JERSEY CITY, N.J. – Three years ago, with his neck ailing and his football career in jeopardy, Peyton Manning found himself in an unfamiliar place.
“I was at peace,” Manning said. “If that was going to be the end of it because of a neck injury, I really, believe it or not, had a peace about it.”
Sometimes, you have to descend to ascend.
Manning had been a quarterbacking machine for most of his life, locked inside his ambition, a prisoner to the high maintenance of greatness. For a player who has achieved so much, a Hall of Famer seemingly out of the womb, the demand always increases for Manning, and he fueled much of it with his insatiable pursuit of perfection.
- Costco will buy most farmed salmon from Norway, not Chile
- Italian court throws out Knox conviction once and for all
- Let's cut traffic by road rationing, Italian style
- Mariners prospect hit by boat dies at age 20
- Hey, drivers, good luck penetrating the new Seattle
Most Read Stories
He is the quintessential quarterback in both his play and his burden. No one has ever worn the position better. No one has been praised more for his team’s success. And no one has been criticized more for his postseason shortcomings.
But in 2011, when a neck injury that required four surgeries in a two-year span forced him out of the game, Manning had to face something about himself: He’s just a normal dude.
And once he realized his mortality, he turned into an even greater superhero.
Manning has a scar that looks like a zipper on his neck. He can’t throw with great velocity anymore, and his passes wobble more than ever. After his injury, the Indianapolis Colts let him go in favor of drafting Andrew Luck, and Manning, a creature of habit, was forced to find a new home with the Denver Broncos.
Yet he still had the greatest individual regular season ever for a quarterback: 5,477 passing yards and 55 touchdowns, both records, while commanding the highest-scoring offense in NFL history. And he can balance accomplishment and perspective now.
Manning’s older brother, Cooper, was forced to retire from football because of a neck issue that could be problematic for all the Manning boys.
“In some ways, when I had my neck problems, I thought maybe I had been on borrowed time this entire time,” Peyton Manning said. “I was fortunate to have 20 years of health to play football.”
From age 15 to 35, Manning never missed a game because of injury. During his year away from football and the grueling process to return to strength, Manning found the proper place for the game. It’s his passion. It’s his job. But it’s not his life. He’s still a perfectionist, but he’s not obsessed with perfection.
On Tuesday night of this Manning Legacy Bowl week, the quarterback played uncle. For the first time, he met his 8-month-old niece, Lucy, the daughter of his two-time Super Bowl winning quarterback brother, Eli. He beamed while talking about a rare opportunity for family time during Super Bowl preparations.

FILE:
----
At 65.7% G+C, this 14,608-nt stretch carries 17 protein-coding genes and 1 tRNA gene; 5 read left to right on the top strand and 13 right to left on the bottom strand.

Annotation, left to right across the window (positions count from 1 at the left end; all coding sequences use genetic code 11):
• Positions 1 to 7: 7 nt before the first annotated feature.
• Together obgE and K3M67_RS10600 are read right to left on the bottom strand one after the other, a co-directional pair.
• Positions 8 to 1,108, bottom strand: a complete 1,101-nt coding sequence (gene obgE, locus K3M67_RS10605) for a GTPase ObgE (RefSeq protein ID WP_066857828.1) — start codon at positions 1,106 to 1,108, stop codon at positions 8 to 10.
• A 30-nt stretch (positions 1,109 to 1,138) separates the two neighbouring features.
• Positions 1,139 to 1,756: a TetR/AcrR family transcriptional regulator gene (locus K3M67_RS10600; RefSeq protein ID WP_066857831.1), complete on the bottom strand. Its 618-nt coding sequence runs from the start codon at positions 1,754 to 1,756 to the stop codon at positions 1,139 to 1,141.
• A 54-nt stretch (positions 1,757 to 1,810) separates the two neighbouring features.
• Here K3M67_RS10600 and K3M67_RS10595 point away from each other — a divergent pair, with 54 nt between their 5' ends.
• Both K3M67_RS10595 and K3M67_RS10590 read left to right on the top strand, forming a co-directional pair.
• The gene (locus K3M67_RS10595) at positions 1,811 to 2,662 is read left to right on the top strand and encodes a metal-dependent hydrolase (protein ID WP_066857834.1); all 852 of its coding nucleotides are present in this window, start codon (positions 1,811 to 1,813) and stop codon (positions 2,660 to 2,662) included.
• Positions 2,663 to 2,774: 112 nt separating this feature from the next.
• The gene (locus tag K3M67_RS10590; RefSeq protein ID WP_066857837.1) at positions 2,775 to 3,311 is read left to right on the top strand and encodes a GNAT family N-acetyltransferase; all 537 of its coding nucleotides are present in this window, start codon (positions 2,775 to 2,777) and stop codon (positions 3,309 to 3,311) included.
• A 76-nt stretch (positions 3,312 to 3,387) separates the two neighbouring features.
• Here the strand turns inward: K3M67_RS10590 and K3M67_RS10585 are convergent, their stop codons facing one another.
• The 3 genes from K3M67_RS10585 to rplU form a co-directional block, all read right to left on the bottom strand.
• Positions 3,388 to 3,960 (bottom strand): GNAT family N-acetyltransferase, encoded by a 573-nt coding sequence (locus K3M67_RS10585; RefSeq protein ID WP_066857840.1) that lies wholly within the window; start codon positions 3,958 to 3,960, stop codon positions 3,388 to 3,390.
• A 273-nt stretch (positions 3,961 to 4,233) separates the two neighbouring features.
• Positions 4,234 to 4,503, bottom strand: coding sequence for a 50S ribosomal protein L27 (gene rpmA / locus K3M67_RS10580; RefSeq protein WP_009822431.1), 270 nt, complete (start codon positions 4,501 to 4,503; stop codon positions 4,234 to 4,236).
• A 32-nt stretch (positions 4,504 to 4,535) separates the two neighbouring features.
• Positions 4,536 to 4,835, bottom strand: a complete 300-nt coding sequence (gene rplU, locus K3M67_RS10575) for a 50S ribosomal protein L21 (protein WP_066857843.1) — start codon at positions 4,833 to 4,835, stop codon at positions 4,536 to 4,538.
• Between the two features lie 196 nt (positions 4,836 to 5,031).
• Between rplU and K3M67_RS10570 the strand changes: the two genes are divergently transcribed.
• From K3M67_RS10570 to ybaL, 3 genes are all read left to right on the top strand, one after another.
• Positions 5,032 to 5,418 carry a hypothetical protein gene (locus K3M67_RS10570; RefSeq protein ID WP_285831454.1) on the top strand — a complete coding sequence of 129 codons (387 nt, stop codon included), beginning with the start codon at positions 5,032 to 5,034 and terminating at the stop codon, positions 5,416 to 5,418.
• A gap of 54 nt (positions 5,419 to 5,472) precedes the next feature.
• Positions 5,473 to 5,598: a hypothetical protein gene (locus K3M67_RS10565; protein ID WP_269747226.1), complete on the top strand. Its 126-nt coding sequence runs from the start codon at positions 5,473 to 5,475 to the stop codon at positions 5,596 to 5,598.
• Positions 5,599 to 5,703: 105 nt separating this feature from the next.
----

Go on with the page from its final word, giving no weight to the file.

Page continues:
“I am not a robot,” Manning says when asked how he’s changed. “Maybe, at one time, I was as a younger player. I might have been. I’ve changed my preparation routine in these later years. There are a lot of things that have changed for me since that injury. Enjoying the new team and having kids has a lot to do with that.
“There was a time when I would come home from practice, and I would stay up until 1, 1:30 in the morning because I had to watch all four of their exhibition games that night. I thought that if I didn’t watch all four of those games, the world might come to an end the next day. I felt like I had to do it. I didn’t need to sleep as much, and I was a younger player. My preparation has changed. I come home, and I love spending time with the kids and putting them to bed. I don’t stay up as late. I need to get my rest more. Maybe I was a robot early on. Now, maybe I am a little more human.”
He acts human, but on the field, he still performs like something created to destroy defenses everywhere. He still scrambles at the line of scrimmage, calling audibles and barking orders like a mad man. Only Manning could turn his constant yelling of “Omaha!” into an international fascination.
How did a fused neck make Manning even better? His mind, not his body, has always been his most potent weapon. That mind is more agile than ever.
“Sometimes, he even changes the defensive plays if he wants,” Denver linebacker Danny Trevathan joked.
Manning is having too much fun to retire. If you once thought the game was wearing him down, that no longer seems to be the case. He doesn’t get as visibly frustrated as he used to during games. He’s more in the moment than he has ever been.
But even if this isn’t the end for Manning, Sunday represents a seminal game in his career. It’s a historic matchup of the league’s best offense and its best defense. The Seahawks, who specialize in tormenting quarterbacks and their passing games, provide the greatest challenge of Manning’s career.
“Seattle, this is the best secondary he’s going to face,” Hall of Fame quarterback Troy Aikman said.
If Manning flops on this stage, the criticism will surface again. He’ll be reminded that he has won just one Super Bowl. Some will consider his record-setting regular season nothing more than proof than he’s the best quarterback ever — until he gets to the postseason.
If Manning excels, he’ll earn more Greatest-of-All-Time votes.
But don’t bother Manning with that legacy talk this week. He has a niece to hug. And a life, a full life, to enjoy.
QB vs. QB
|Comparing the Super Bowl signal callers (regular season stats)|
Jerry Brewer: 206-464-2277 or email@example.com.
On Twitter @JerryBrewer